Thine is the Glory: ELW 376 A Hymn of Easter Triumph!

By Rob Durocher
Minister of Worship and the Arts, Deacon

There are some hymns that just make our worship experience on Easter Sunday complete. Among these are the hymns Jesus Christ Is Risen Today, and Now All the Vault of Heaven Resounds, but one of the most triumphant hymns of Easter was gifted to us by a theologian and pastor, born in Vevey, (near Lausanne) Switzerland named Edmond Louis Budry, (1854-1932). Budry was ordained in the Free Church of Switzerland and was fluent in many languages using this ability to translate hymns from German, English, and Latin into French. In 1884, he wrote Thine Is the Glory, (À toi la gloire, O Ressuscité!) a hymn that came from his own heart.

The English text that we sing today was translated in 1923 from French to English by Pastor Richard Birch Hoyle (1875-1939), a Baptist minister from Lancashire, England. In 1885, Thine Is the Glory appeared in Evangelical Songs (Cantique Evangelique), and later, the hymn appeared in the World Student Christian Federation’s songbook, Cantate Domino in 1924, giving it greater exposure in parts of Europe and spreading in the United States to become a favorite hymn for Easter a generation later!

It was thought that Edmond Budry wrote this hymn in response to the death of his wife. Their faith assured them that her death was not the end – and that there was a final victory because of the resurrection of Christ Jesus. His inspiration in writing his text, according to English hymnologist J. Richard Watson, was based on the story of Christ’s resurrection as found in the Gospels as well as the Apostle Paul’s writings from I Corinthians chapter 15. Budry’s embrace of the phrase ‘endless is the victory thou o’er death has won’ comes from I Corinthians 15:57 where Paul says, “But thanks be to God who gives us the victory through our Lord Jesus Christ

Thine is the glory, risen, conquering Son;
endless is the victory Thou o’er death hast won.
Angels in bright raiment rolled the stone away,
kept the folded grave-clothes where Thy body lay.

Budry’s hymn also refers to I Corinthians 15:54-55 “Then shall be brought to pass the saying that is written, death is swallowed up in victory. O death where is your sting? O grave where is your victory?”  The first two verses reminded Budry that on that first Easter day, Mary, Peter and John were in utter despair and grief at the loss of their Lord following his crucifixion but as the hours of that day passed their encounters with an empty tomb, folded grave- clothes and the risen Jesus took them from the sting of death to one of joy which was filled with a new found confidence, hope and faith for a future that would be spent with their risen Lord.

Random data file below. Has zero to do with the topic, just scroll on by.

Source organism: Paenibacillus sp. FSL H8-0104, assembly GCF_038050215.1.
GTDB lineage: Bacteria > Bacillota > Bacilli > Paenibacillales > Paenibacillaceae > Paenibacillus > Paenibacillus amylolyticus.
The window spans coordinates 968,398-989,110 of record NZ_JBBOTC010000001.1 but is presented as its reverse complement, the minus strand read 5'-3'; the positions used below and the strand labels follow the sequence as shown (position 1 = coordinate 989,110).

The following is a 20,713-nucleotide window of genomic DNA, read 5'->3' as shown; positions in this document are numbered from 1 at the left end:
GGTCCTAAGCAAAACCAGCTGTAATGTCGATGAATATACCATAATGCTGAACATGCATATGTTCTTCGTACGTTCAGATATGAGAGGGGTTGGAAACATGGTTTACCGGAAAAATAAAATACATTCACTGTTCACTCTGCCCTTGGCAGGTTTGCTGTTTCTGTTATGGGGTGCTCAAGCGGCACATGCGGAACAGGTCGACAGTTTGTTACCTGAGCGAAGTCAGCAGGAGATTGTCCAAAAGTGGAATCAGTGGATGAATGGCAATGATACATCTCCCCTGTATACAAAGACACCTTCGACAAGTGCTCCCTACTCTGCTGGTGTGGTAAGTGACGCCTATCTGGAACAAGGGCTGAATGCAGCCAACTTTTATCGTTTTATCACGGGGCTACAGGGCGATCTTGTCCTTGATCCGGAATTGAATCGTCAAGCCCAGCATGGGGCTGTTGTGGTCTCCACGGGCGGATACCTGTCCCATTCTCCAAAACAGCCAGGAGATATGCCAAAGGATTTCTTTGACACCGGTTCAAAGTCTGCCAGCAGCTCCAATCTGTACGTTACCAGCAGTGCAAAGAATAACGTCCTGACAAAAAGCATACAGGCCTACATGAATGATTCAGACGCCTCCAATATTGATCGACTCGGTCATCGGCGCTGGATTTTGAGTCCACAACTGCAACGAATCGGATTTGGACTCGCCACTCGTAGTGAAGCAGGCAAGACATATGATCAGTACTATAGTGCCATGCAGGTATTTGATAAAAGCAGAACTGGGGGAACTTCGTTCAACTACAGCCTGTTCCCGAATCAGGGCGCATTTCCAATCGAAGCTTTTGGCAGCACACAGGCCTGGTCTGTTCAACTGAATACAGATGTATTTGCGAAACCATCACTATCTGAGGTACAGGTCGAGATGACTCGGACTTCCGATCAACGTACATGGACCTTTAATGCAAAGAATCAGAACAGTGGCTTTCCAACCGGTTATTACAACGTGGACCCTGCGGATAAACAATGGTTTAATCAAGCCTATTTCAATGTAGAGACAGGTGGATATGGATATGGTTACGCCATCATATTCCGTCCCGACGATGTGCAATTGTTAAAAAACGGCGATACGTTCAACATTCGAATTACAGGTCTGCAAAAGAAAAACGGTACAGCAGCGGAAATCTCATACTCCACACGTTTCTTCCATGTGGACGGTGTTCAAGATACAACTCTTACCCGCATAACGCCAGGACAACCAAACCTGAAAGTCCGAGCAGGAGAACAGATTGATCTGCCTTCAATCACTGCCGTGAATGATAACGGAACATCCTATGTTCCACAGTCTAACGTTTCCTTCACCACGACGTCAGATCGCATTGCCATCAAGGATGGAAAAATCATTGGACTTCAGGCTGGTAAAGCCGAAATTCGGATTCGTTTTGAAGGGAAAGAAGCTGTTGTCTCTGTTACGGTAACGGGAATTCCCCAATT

Lo, Jesus meets us, risen from the tomb.
Lovingly He greets us, scatters fear and gloom;
let His church with gladness hymns of triumph sing,
for the Lord now liveth; death hath lost its sting.

Budry believed and preached that our risen Savior transforms lives, just like he did to the disciples that first Easter morning, and even a little later in his encounter with a doubting, skeptical disciple like Thomas who wanted incontrovertible proof that Jesus really was risen from the dead. Thomas got his proof when Jesus told him to stop doubting and believe. After seeing the scars in the hands and feet of the risen Jesus Thomas cried in recognition, my Lord, and my God! (John 20: 24-29)

No more we doubt Thee, glorious Prince of life!!
Life is nought without Thee; aid us in our strife;
make us more than conquerors, through Thy deathless love;
bring us safe through Jordan to Thy home above.

Budry’s mentioning of the Jordan River in the final verse of his hymn as a crossing place to the promised land also reminds us of the Israelites in the wilderness who would eventually cross over Jordan into safe Canaan, and we too one day will cross into the promised land because of our risen, conquering Lord because of the victory that Jesus won for us!  “The message of this hymn is all about Jesus having broken down the barriers of sin that separate us from God, thereby enabling us to pass over the spiritual Jordan into the promised land of heaven.” (Geoffrey Foote)

The tune to which we sing Thine is the Glory to was adapted from a triumphant processional song written by the great composer George Fredrick Handel (1685-1759), originally found in his Oratorio, JOSHUA, but later used in his Oratorio, JUDAS MACCABEUS, especially in the chorus, “See the Conquering Hero Comes!” Handel’s tune ‘MACCABBEUS’ brings vitality to the triumphant nature of Budry’s hymn, Thine Is the Glory! As Budry wrote his hymn lyrics he most likely had already embraced Handel’s tune to be the musical vehicle to convey his powerful hymn text because it perfectly celebrates the story of the Resurrection, verse by verse, reminding us that Jesus has won an endless victory for you and for me!

So perhaps, the very heart of this glorious Easter hymn is the simple but always powerful refrain: ‘Thine is the glory, risen, conquering Son; endless is thy victory thou o’er death has won!’ It is because of our risen Savior who conquered death, hell and sin that we can sing hymns of Easter triumph and hymns of Easter joy because of his deathless, eternal love. Hallelujah!


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